A guest post I penned about Dead Fame’s new Vicious Design EP just went up over at RVA Playlist. I hope y’all will take a few minutes and check it out. RVA Playlist does so much for Richmond’s music scene, and it’s an honor to have my words featured on Andrew’s site (especially when those words are about a band that’s as exciting as Dead Fame).
Click here to take a look.
Dead Fame — “Joan Crawford” [Spotify/iTunes]
So the dam broke two nights ago. While at Steady Sounds for Daniel Bachman’s in-store, I bought a reissue of A Charlie Brown Christmas and chased it with copies of James Brown’s “Santa Claus Is Definitely Here To Stay” and the Blind Boys of Alabama “Christmas In Dixie” 7-inch that came out on Black Friday. Went home, listened to those. Then I busted out my recently acquired and festively green How the Grinch Stole Christmas soundtrack, discovering — much to Mrs. YHT’s and my delight — that, yes, it does indeed feature all of the original TV special’s narration. (I might as well buy a second copy now, because this one’s getting worn out in no time.) Then Stevie Wonder’s Christmas album happened, prompting me to tweet, tumbl and instragram that “You know shit’s getting Christmassy when Stevie Wonder starts harmonica soloing to ‘Ave Maria’ in your living room.”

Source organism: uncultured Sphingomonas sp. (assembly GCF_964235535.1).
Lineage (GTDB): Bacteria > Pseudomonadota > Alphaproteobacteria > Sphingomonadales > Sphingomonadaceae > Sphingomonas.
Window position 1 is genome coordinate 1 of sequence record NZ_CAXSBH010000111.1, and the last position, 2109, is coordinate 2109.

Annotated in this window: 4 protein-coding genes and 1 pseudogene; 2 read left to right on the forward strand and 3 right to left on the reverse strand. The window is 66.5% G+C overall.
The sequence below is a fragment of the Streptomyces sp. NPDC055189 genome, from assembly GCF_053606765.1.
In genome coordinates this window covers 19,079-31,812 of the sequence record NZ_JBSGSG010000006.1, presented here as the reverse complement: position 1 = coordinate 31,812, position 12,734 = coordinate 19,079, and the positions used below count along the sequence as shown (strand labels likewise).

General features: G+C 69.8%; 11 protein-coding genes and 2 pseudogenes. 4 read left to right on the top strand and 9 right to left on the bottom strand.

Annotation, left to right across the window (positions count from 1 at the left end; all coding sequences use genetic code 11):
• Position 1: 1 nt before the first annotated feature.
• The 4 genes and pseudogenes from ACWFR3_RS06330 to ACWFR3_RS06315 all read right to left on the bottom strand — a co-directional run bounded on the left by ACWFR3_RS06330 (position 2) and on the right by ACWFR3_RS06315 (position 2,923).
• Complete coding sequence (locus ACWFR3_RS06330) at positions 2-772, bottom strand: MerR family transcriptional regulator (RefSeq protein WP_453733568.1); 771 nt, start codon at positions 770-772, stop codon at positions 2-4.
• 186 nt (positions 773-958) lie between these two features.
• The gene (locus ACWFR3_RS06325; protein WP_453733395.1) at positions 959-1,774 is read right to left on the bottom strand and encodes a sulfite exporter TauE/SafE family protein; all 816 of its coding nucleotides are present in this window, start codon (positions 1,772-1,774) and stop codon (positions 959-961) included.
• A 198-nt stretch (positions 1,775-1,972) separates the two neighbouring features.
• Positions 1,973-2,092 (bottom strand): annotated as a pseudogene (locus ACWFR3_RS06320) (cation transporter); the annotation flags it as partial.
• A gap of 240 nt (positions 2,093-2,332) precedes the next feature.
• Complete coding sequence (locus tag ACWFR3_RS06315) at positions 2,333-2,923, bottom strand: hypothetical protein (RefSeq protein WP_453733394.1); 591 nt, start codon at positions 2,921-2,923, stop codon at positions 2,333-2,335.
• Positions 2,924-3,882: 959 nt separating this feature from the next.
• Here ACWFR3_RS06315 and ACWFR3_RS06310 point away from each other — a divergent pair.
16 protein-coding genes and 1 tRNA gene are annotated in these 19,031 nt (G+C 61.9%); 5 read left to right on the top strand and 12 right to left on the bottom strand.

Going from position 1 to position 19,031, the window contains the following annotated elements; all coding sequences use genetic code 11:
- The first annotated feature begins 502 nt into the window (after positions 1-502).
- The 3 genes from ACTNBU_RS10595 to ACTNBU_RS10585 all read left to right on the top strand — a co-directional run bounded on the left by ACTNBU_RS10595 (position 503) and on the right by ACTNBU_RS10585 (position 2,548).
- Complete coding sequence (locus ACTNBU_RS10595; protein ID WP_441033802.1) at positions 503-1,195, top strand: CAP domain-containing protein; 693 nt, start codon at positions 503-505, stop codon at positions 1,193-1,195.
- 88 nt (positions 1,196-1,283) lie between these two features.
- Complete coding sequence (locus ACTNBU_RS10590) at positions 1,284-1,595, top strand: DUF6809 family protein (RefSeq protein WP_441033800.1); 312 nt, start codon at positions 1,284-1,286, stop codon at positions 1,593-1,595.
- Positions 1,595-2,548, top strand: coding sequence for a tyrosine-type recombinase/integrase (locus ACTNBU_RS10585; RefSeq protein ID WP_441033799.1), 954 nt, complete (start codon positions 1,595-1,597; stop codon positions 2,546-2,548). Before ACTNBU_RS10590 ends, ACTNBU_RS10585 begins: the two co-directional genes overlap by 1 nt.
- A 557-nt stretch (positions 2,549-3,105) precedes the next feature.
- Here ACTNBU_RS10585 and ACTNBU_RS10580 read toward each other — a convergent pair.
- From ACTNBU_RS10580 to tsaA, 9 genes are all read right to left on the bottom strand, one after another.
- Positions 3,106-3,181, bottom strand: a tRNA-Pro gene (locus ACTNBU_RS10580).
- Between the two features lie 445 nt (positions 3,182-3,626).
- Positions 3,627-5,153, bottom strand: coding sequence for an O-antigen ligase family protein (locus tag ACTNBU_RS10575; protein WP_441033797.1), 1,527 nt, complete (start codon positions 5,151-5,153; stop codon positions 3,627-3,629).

Like I said. The dam broke.
For the second time this week, I’d like to hand the YHT keys over to someone else. This time’s a little different, though, because the designated driver isn’t a friend of mine and doesn’t actually know he’s a guest poster. He’s Ben Haggerty, aka Macklemore, of Macklemore & Ryan Lewis fame.
I’ve been a big supporter of his since October of last year. “Thrift Shop” quickly became one of my favorite songs, in part because it offered a rare fusion of fun — “Smells like R. Kelly’s sheets” — and seriousness — “I call that getting tricked by a business” — all while exhibiting an acerbic intelligence and a refreshing message of anti-consumerism. In the past week, he’s had to defend that message because of his participation in the intro to last Saturday night’s NBA All-Star festivities (posted above).
I have to admit — as I watched last weekend, I was a little surprised at the intro’s song choice, but I want to let Haggerty tell you the story himself for two reasons.